A permanent pacific sunset Dedicated trees support library park renovation

September 17, 2005

The Library Foundation is moving quickly toward the final stages of the renovation and enlargement of Georgiana Smith park. The pergola is nearly completed, benches have been ordered, trees have been planted, and the first order of bricks is being processed in Boise and will be here and in place in time for the official dedication, which is set for Sunday, Oct. 9 from 1-2:30 p.m.

Many generous donations have already been made, and fund-raising events – July’s George Rouches Memorial Golf Tournament, sponsored by Indian Creek Golf Course, and a Father’s Day concert in Jackson Park – have been very successful, and several grants have been awarded to the project, but funds are still needed for completion.

Naming opportunities still exist for trees, with a donation of $1,000.

Still available are:

* Hybrid Magnolia (only one left), which has white flowers in late spring;

* Columnar Sargent Cherry, blush flower in the spring and red/orange color in the fall (will grow to 40 feet);

* Little Leaf Linden, a lawn tree with fragrant white flowers in the summer; and

* Pacific Sunset Maple, with gorgeous red fall color (will be 30 feet high).

Individuals or groups wanting to make a larger contribution to this magnicifent community park might consider the naming opportunity of one of the existing large trees on the park property.

Available to be named with a $5,000 donation are:

* Copper beech tree

* Historic oak tree

* A historic maple tree

* One existing cedar tree and a large fir tree are also available as naming opportunities with a $2,500 donation.

* Bricks will continue to be sold for $50 each. Bricks make great gifts for graduation, birthdays, anniversaries or just as special gifts for someone you love.

The Library Foundation has been most pleased with the hundreds of people who have purchased bricks and shown support for the park project. Now is the time for others to come forward to help finish the renovation of this beautiful community space.


Anyone wanting more information regarding donation opportunities may pick up a form at the library or may call (541) 386-2897.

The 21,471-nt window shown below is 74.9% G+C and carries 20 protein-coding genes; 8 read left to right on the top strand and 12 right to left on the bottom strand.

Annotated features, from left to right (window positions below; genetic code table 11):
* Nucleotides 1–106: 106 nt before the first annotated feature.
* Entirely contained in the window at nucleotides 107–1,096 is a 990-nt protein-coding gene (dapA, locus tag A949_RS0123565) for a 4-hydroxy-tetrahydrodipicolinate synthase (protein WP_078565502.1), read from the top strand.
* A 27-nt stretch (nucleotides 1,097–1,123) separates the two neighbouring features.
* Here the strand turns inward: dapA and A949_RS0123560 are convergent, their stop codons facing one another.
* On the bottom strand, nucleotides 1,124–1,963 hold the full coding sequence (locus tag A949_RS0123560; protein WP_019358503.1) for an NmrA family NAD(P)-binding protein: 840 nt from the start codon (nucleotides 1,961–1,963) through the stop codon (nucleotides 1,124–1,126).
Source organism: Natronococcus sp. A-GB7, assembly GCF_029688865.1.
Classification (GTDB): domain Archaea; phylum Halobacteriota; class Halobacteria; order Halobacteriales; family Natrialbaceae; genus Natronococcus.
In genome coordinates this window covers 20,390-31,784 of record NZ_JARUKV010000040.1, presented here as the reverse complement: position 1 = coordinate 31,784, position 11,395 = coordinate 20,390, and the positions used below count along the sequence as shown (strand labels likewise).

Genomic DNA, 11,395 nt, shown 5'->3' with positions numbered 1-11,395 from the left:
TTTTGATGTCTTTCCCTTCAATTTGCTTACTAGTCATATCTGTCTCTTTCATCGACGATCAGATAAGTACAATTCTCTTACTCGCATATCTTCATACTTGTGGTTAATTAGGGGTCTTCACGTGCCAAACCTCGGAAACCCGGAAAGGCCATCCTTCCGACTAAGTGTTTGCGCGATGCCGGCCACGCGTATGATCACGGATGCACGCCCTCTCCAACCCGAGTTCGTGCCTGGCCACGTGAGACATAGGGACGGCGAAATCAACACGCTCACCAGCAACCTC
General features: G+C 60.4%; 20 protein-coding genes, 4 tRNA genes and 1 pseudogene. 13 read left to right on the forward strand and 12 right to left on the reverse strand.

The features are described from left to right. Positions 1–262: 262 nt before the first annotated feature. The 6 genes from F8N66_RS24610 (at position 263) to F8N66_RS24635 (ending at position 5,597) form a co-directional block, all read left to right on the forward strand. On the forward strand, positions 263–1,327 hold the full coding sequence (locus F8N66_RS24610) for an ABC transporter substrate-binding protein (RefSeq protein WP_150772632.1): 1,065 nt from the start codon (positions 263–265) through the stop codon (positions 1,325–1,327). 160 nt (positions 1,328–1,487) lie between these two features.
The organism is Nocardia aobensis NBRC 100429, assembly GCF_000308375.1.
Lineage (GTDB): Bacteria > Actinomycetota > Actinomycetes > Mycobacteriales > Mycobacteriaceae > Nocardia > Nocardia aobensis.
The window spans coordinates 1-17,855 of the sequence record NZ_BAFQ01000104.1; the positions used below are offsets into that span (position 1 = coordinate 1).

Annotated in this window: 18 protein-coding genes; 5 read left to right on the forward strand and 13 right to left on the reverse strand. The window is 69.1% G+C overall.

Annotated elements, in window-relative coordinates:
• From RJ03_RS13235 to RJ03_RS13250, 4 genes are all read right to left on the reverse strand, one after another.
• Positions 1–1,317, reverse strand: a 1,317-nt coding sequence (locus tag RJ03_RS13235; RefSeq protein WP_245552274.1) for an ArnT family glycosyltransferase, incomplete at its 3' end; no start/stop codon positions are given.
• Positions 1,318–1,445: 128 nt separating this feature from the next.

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Parkdale third graders sing "12 Disaster Days of Christmas"

Welcome to your sing-able Christmas gift list. What follows is an emergency rendition of “12 Days of Christmas” – for outfitting your home or car in case of snow storm, earthquake, flood or other emergency. Read it as a simple list, or sing it to the tune of “12 Days” – you know, as in “ … and a partridge in a pear tree…” Not to make light of it, but the song is a familiar framework for a set of gift ideas that you could consider gathering together, even if the recipient already owns items such as a bunch of coats, tire chains and flashlights. Stores throughout the Gorge are stocked up on all these items. Buying all 12 days might be prohibitive, but here are three ideas for checking any of the dozen off your list (notations follow, 1-12.) The gift items needed to stay warm, dry and safe are also coded to suggest items in your abode (A) in your car (C) or both (B). 12 Gallons of Water (A) 11 Family meals (B) 10 Cans of propane (A) 9 Hygiene bags (B) 8 Packs of batteries (A) 7 Spare coats (B) 6 Bright red flares (C) 5 Cozy blankets (B) 4 Tire chains (C) 3 Flashlights (B) 2 cell phone chargers (B) 1 And a crush-proof first aid kit (B) Price ranges? Here’s a few quotes for days Three, Two, Four and Nine: n A family gift of flashlights (three will run $15-30, Hood River Supply, Tum-A-Lum) n Cell phone chargers (two will run $30-60) n Tire chains (basic set, $30, Les Schwab, returnable if unused for the winter) n Family meals ($100 or so should cover the basics for three or four reasonably well-fed days) n The home kit should be kept in a handy place near an exit, and remember that water needs to be replenished every few months. If you have a solid first aid kit already, switch out the gift idea with “and-a-sto-o-u-t- tub-for it-all …” Otherwise, it’s a case of assembling your home or car kits and making sure all members of the family know what the resources are and how to use them (ie flares and propane). Emergency situations are at worst life-threatening, at best deeply uncomfortable if you and your family are left without power for an extended period, or traveling and find yourself in a situation where you need to wait out a storm, lengthy traffic delay, or other crisis. Notes on the 12 gift ideas: 12 – Gallons of water: that’s one per person in a four-member family to last for three days, the recommended minimum to be prepared for utility outages. 11 – Easy-open packaged goods, energy bars, dried food and nuts are good things to include for nutrition. Think of what your family of four needs for three days to stay fortified and hydrated (see number 12). Can-opener also recommended 10 – If you have a propane camping stove, keep extra fuel handy. 9 – Hygiene bags: put packaged moistened towelettes, toilet paper, and plastic ties in large garbage bags (for personal sanitation) Resource list courtesy of Hood River County Emergency Management, Barbara Ayers, manager/ 541-386-1213. The county also reminds residents to Get a Kit, Make A Plan to connect your family if separated, and Stay Informed. See www.co.hood-river.or.us to opt-in for citizen alerts. Enlarge

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